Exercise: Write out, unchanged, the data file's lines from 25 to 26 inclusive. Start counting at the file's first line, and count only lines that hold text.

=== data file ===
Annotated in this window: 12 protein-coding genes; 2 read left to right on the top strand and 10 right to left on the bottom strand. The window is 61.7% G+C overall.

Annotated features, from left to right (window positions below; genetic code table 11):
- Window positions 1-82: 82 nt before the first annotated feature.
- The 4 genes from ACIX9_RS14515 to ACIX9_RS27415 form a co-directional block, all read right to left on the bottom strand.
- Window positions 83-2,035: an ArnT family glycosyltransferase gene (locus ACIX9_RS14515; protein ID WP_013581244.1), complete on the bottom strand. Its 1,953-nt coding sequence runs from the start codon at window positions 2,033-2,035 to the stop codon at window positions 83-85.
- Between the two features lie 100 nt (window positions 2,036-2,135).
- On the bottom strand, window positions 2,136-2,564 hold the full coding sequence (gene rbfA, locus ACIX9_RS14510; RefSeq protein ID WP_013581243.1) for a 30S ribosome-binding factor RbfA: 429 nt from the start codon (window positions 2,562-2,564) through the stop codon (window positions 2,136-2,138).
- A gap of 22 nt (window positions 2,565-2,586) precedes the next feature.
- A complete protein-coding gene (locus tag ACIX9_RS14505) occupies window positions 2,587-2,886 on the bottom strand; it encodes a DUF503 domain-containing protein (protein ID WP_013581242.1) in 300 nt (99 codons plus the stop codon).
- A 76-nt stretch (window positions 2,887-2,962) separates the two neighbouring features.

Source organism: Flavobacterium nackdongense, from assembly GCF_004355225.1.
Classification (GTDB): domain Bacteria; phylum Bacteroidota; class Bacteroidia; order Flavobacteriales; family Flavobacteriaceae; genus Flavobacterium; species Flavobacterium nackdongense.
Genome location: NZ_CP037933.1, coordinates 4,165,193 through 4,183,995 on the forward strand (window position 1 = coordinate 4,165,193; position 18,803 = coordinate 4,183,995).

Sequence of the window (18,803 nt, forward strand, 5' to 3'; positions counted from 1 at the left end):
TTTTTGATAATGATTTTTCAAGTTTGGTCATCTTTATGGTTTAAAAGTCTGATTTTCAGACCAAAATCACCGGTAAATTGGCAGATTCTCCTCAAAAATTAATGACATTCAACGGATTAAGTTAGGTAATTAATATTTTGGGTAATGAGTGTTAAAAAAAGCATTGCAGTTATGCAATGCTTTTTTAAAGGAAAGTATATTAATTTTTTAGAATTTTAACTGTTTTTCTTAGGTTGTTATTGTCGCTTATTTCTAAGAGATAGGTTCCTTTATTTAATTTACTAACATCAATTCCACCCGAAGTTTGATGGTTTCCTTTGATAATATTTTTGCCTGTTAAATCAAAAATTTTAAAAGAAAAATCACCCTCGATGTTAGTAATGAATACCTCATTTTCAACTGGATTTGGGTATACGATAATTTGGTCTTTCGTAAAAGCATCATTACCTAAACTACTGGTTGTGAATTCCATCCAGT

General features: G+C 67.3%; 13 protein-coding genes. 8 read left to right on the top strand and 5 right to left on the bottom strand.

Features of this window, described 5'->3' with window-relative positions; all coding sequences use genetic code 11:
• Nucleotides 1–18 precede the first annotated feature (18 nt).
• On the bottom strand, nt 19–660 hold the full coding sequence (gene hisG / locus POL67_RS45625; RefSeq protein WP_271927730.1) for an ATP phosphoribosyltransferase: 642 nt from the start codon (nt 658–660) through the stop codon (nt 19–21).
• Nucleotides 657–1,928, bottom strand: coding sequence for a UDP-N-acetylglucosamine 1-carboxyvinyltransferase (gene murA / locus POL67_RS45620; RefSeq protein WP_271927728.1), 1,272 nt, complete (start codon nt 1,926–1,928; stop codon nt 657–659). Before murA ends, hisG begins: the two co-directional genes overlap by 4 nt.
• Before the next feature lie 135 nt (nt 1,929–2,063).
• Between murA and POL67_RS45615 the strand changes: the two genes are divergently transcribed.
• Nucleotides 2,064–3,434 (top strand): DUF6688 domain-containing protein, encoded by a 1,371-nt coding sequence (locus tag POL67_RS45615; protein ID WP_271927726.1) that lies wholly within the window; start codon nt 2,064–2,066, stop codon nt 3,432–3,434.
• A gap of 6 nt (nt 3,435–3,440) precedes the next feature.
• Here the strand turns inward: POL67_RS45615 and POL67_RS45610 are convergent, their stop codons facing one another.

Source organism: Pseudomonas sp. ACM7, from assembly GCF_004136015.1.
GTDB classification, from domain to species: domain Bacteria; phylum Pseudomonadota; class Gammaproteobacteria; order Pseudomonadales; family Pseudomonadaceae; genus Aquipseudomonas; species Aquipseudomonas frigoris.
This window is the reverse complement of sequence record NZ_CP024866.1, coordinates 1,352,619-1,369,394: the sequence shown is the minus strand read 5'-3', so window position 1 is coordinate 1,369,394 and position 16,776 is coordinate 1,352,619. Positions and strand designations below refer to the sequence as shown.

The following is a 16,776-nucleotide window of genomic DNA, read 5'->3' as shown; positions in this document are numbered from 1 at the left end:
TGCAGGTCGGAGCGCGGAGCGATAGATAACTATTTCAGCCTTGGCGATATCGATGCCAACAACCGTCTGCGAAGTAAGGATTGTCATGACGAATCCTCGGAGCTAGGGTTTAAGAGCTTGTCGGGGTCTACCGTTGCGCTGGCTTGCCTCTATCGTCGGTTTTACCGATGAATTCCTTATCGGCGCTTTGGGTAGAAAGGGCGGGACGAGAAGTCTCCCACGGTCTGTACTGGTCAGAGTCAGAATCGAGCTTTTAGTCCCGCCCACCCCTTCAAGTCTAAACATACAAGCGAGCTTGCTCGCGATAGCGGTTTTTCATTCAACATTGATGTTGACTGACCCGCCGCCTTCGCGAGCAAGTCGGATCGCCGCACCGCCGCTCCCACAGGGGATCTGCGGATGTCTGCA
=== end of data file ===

• Here the strand turns inward: POL67_RS45615 and POL67_RS45610 are convergent, their stop codons facing one another.

Source organism: Pseudomonas sp. ACM7, from assembly GCF_004136015.1.